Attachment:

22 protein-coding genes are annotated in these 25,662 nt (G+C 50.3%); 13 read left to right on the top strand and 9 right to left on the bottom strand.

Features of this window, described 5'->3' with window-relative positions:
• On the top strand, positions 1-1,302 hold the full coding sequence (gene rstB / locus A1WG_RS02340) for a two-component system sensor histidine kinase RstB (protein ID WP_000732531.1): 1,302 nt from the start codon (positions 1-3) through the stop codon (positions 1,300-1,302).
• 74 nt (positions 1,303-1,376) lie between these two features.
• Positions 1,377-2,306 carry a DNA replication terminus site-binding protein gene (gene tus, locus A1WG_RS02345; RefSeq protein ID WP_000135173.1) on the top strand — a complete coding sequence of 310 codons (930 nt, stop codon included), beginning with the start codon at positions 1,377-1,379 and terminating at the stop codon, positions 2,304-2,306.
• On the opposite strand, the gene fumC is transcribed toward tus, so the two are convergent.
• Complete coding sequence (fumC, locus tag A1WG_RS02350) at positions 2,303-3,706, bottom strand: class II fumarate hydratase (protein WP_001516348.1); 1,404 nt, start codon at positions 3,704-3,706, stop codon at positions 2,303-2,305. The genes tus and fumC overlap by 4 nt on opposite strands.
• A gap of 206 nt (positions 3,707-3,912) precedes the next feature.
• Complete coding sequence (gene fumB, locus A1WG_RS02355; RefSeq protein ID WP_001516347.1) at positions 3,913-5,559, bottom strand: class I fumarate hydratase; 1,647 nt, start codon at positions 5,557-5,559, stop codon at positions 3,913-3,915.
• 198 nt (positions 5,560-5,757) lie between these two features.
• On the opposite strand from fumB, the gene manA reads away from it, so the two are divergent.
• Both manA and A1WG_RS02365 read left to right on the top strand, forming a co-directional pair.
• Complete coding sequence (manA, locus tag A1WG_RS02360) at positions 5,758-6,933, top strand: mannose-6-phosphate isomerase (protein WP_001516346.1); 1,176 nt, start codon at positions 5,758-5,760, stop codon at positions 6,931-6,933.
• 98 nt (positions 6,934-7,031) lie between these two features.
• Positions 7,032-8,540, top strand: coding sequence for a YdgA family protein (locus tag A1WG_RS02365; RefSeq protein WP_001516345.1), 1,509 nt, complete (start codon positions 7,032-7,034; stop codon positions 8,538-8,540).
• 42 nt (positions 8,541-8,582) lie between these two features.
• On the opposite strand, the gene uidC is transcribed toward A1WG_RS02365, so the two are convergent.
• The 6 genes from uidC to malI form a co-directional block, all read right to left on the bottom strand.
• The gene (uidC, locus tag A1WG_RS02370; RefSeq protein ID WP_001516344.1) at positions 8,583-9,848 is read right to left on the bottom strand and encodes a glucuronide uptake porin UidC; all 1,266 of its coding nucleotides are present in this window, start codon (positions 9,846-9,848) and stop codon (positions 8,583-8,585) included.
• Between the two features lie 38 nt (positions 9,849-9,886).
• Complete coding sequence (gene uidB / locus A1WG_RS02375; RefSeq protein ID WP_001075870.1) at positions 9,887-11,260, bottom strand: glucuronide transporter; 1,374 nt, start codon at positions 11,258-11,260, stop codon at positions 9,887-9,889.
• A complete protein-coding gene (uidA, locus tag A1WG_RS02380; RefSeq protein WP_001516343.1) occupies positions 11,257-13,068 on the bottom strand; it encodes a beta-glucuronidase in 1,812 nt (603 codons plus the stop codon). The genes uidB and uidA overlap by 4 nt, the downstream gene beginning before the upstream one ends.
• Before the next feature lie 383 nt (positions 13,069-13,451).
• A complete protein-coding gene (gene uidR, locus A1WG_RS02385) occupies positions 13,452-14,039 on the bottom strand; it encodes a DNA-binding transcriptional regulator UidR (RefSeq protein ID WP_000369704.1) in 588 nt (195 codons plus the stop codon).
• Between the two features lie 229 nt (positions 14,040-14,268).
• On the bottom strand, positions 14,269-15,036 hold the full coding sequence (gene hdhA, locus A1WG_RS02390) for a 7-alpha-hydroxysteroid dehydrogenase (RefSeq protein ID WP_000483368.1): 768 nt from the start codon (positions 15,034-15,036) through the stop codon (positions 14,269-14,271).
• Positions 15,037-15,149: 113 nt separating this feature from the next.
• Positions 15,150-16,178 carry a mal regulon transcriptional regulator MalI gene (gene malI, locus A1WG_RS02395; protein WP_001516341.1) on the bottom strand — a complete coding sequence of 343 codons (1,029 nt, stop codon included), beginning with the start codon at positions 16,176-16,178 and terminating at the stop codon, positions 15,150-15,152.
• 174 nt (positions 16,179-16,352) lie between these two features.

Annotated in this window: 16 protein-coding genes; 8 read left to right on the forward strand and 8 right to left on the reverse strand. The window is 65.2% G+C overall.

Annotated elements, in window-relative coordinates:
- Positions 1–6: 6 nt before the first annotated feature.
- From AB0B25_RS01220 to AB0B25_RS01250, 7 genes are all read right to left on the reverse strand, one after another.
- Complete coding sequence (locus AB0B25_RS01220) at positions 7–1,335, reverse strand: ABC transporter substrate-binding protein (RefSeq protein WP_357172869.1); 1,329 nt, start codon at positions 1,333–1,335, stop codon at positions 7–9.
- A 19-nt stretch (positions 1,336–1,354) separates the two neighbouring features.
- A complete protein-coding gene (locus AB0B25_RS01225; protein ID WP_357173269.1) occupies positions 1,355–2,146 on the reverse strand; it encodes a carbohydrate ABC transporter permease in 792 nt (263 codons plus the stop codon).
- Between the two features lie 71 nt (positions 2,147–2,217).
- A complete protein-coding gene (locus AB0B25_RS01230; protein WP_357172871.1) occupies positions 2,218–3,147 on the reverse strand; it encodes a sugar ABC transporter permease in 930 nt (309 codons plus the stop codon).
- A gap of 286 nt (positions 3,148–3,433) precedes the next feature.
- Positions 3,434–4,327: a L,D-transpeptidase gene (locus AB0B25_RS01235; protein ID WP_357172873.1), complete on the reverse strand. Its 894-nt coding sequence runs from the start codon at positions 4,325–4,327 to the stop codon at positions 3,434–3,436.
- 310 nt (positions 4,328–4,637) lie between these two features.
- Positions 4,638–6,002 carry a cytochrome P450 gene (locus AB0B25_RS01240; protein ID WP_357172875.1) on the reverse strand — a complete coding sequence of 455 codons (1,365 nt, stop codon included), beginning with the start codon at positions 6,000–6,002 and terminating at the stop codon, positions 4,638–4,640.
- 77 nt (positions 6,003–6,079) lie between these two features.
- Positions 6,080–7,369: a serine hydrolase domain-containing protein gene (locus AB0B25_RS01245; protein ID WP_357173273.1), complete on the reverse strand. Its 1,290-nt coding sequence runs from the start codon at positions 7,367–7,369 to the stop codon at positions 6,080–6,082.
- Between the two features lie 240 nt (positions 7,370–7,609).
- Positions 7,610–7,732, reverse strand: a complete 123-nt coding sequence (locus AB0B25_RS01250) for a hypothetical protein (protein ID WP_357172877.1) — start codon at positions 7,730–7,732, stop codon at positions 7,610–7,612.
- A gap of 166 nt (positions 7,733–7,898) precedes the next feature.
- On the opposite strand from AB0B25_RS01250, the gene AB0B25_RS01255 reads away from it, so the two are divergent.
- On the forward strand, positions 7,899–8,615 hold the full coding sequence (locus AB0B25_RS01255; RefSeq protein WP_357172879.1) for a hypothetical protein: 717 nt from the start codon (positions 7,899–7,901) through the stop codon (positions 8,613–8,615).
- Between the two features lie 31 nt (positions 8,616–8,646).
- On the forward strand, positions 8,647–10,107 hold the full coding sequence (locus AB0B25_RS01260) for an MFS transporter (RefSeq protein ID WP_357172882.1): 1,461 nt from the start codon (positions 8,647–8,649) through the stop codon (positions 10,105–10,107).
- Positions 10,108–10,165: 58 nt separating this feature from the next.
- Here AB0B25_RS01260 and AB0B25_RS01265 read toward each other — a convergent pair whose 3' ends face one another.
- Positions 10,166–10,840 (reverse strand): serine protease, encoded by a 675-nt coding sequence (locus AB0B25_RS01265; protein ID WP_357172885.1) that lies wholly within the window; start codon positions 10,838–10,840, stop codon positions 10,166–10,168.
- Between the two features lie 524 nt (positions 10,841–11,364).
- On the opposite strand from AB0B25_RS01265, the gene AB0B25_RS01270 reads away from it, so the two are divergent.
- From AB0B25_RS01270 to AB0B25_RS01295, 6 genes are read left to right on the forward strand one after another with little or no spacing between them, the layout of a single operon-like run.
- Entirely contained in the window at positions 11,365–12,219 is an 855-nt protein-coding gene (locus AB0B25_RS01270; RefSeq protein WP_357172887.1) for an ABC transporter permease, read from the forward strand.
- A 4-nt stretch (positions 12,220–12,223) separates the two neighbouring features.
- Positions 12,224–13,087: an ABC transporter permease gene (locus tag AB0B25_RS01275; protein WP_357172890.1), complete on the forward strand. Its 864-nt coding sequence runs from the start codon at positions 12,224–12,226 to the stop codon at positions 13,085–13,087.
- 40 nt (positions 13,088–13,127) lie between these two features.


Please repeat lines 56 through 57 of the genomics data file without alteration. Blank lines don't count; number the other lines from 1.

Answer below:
- On the opposite strand from AB0B25_RS01265, the gene AB0B25_RS01270 reads away from it, so the two are divergent.
- From AB0B25_RS01270 to AB0B25_RS01295, 6 genes are read left to right on the forward strand one after another with little or no spacing between them, the layout of a single operon-like run.